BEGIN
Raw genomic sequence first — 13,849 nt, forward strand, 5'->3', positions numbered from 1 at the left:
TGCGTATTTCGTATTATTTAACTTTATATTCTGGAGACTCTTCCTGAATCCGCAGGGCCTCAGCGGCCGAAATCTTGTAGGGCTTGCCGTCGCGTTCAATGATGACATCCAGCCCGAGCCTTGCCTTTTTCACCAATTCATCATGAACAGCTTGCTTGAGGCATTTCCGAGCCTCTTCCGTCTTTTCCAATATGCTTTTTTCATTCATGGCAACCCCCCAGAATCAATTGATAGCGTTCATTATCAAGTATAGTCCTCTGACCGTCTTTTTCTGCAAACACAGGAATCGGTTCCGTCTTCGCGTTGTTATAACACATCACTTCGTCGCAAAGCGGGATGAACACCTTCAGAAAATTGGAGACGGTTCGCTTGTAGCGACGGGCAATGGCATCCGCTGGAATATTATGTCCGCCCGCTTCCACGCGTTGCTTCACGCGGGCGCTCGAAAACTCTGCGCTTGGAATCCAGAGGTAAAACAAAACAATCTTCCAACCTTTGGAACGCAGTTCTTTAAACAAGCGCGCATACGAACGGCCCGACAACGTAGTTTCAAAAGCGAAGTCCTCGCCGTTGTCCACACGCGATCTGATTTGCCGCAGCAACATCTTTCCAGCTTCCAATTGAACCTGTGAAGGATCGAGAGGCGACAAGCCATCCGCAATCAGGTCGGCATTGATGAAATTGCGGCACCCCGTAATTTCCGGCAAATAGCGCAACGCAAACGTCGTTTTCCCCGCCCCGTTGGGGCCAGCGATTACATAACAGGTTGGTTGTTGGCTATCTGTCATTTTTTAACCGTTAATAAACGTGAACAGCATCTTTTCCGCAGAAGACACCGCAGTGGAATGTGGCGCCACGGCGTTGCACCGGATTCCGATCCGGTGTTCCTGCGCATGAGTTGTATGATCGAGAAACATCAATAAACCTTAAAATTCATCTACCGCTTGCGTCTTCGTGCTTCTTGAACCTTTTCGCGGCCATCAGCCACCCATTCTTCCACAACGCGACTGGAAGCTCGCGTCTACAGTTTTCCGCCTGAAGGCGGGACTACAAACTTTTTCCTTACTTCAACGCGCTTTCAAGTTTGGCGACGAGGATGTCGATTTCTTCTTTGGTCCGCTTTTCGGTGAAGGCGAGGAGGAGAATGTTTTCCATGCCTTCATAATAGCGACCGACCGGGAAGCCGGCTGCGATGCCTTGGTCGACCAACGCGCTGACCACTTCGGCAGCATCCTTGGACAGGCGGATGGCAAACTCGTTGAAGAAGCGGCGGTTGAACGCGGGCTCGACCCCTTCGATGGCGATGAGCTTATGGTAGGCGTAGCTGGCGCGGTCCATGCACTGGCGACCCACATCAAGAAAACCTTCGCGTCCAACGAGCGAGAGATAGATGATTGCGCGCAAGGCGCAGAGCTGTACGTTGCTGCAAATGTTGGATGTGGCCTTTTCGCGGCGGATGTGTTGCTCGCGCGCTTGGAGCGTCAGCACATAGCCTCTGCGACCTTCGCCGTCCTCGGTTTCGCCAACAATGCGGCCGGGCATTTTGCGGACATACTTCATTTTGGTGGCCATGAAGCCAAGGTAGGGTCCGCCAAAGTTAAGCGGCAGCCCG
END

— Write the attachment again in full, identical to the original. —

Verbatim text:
Raw genomic sequence first — 13,849 nt, forward strand, 5'->3', positions numbered from 1 at the left:
TGCGTATTTCGTATTATTTAACTTTATATTCTGGAGACTCTTCCTGAATCCGCAGGGCCTCAGCGGCCGAAATCTTGTAGGGCTTGCCGTCGCGTTCAATGATGACATCCAGCCCGAGCCTTGCCTTTTTCACCAATTCATCATGAACAGCTTGCTTGAGGCATTTCCGAGCCTCTTCCGTCTTTTCCAATATGCTTTTTTCATTCATGGCAACCCCCCAGAATCAATTGATAGCGTTCATTATCAAGTATAGTCCTCTGACCGTCTTTTTCTGCAAACACAGGAATCGGTTCCGTCTTCGCGTTGTTATAACACATCACTTCGTCGCAAAGCGGGATGAACACCTTCAGAAAATTGGAGACGGTTCGCTTGTAGCGACGGGCAATGGCATCCGCTGGAATATTATGTCCGCCCGCTTCCACGCGTTGCTTCACGCGGGCGCTCGAAAACTCTGCGCTTGGAATCCAGAGGTAAAACAAAACAATCTTCCAACCTTTGGAACGCAGTTCTTTAAACAAGCGCGCATACGAACGGCCCGACAACGTAGTTTCAAAAGCGAAGTCCTCGCCGTTGTCCACACGCGATCTGATTTGCCGCAGCAACATCTTTCCAGCTTCCAATTGAACCTGTGAAGGATCGAGAGGCGACAAGCCATCCGCAATCAGGTCGGCATTGATGAAATTGCGGCACCCCGTAATTTCCGGCAAATAGCGCAACGCAAACGTCGTTTTCCCCGCCCCGTTGGGGCCAGCGATTACATAACAGGTTGGTTGTTGGCTATCTGTCATTTTTTAACCGTTAATAAACGTGAACAGCATCTTTTCCGCAGAAGACACCGCAGTGGAATGTGGCGCCACGGCGTTGCACCGGATTCCGATCCGGTGTTCCTGCGCATGAGTTGTATGATCGAGAAACATCAATAAACCTTAAAATTCATCTACCGCTTGCGTCTTCGTGCTTCTTGAACCTTTTCGCGGCCATCAGCCACCCATTCTTCCACAACGCGACTGGAAGCTCGCGTCTACAGTTTTCCGCCTGAAGGCGGGACTACAAACTTTTTCCTTACTTCAACGCGCTTTCAAGTTTGGCGACGAGGATGTCGATTTCTTCTTTGGTCCGCTTTTCGGTGAAGGCGAGGAGGAGAATGTTTTCCATGCCTTCATAATAGCGACCGACCGGGAAGCCGGCTGCGATGCCTTGGTCGACCAACGCGCTGACCACTTCGGCAGCATCCTTGGACAGGCGGATGGCAAACTCGTTGAAGAAGCGGCGGTTGAACGCGGGCTCGACCCCTTCGATGGCGATGAGCTTATGGTAGGCGTAGCTGGCGCGGTCCATGCACTGGCGACCCACATCAAGAAAACCTTCGCGTCCAACGAGCGAGAGATAGATGATTGCGCGCAAGGCGCAGAGCTGTACGTTGCTGCAAATGTTGGATGTGGCCTTTTCGCGGCGGATGTGTTGCTCGCGCGCTTGGAGCGTCAGCACATAGCCTCTGCGACCTTCGCCGTCCTCGGTTTCGCCAACAATGCGGCCGGGCATTTTGCGGACATACTTCATTTTGGTGGCCATGAAGCCAAGGTAGGGTCCGCCAAAGTTAAGCGGCAGCCCG